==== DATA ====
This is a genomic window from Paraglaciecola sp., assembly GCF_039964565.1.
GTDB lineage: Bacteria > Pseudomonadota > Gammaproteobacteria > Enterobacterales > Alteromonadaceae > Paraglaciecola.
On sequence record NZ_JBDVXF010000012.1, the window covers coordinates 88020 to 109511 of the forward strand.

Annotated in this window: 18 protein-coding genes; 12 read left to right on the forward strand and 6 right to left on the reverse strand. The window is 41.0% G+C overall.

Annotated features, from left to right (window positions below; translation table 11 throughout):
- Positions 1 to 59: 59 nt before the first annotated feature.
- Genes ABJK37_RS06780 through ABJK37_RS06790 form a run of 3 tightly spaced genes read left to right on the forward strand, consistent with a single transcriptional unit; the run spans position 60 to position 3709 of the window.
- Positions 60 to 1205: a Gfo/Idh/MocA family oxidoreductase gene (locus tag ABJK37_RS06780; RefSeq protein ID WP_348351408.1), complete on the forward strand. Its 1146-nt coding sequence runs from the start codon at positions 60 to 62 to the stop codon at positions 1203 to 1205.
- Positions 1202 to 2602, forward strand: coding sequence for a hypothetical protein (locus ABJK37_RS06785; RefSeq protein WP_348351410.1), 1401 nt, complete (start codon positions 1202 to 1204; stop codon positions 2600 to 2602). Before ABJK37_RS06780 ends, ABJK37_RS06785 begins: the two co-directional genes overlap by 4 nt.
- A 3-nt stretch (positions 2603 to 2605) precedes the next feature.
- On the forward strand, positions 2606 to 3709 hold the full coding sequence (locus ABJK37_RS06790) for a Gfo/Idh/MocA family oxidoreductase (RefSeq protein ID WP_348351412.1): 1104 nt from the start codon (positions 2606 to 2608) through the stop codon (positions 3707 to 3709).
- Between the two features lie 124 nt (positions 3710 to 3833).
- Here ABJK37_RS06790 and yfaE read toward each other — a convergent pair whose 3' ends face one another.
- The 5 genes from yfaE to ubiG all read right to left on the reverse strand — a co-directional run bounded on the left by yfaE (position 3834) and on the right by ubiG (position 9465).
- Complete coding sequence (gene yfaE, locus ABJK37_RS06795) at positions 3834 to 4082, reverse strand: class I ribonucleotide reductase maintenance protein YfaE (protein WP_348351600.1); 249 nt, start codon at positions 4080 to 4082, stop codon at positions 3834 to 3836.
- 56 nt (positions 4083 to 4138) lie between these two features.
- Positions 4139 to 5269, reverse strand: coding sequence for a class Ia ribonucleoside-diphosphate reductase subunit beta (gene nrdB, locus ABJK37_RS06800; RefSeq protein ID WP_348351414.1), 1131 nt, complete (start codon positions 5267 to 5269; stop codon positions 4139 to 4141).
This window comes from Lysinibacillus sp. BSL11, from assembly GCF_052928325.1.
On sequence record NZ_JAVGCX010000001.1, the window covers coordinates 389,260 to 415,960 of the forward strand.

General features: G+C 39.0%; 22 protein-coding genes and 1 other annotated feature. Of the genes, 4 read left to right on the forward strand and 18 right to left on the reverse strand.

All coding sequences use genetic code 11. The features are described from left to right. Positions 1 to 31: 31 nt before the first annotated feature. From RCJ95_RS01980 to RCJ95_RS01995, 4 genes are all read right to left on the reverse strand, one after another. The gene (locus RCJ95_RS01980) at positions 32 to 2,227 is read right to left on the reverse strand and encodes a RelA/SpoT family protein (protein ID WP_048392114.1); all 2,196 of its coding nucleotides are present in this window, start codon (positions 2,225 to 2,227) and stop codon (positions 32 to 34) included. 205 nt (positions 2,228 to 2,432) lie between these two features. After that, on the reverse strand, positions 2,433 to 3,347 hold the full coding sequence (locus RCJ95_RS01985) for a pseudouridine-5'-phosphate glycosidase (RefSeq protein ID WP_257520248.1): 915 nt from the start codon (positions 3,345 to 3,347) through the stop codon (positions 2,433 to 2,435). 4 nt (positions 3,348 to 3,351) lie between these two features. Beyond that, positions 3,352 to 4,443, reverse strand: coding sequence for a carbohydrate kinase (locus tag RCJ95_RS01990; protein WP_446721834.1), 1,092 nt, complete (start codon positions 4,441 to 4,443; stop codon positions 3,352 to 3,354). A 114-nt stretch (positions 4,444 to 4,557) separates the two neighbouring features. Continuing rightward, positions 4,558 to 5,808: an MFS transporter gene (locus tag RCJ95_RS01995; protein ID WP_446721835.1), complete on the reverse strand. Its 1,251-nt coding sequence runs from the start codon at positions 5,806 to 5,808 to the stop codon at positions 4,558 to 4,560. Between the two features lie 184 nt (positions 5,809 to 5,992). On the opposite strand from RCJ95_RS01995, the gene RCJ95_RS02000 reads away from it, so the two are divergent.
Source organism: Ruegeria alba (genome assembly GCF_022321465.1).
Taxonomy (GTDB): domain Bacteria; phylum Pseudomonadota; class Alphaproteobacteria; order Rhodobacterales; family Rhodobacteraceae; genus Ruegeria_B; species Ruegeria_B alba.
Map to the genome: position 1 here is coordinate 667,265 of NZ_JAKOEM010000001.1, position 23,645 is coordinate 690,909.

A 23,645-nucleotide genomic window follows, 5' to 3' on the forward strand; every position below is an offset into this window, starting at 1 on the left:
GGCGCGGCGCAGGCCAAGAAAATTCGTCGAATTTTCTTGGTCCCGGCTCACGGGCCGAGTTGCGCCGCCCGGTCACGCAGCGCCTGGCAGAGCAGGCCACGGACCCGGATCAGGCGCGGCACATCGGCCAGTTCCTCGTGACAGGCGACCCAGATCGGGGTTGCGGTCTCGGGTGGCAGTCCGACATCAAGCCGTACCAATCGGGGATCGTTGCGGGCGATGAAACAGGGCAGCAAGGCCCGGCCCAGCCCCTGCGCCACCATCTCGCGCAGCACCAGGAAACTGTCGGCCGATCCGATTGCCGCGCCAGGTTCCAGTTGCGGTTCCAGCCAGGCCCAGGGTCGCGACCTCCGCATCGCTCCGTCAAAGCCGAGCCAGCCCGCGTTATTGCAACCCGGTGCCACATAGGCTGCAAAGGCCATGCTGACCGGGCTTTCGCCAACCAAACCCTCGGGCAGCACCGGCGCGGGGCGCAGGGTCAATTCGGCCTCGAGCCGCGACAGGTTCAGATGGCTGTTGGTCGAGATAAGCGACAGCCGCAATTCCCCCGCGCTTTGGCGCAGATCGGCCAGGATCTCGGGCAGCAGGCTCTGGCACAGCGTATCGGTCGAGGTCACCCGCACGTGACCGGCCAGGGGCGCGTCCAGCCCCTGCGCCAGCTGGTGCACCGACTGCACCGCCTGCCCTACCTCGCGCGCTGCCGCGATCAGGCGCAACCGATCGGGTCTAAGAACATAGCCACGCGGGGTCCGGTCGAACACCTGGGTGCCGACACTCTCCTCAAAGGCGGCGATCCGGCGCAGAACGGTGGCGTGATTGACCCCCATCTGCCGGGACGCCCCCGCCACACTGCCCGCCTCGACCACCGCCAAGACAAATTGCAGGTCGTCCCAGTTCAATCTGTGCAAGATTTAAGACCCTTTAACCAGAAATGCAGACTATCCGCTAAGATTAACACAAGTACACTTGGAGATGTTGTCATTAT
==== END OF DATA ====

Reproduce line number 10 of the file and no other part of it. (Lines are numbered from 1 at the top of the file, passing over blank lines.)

- A 3-nt stretch (positions 2603 to 2605) precedes the next feature.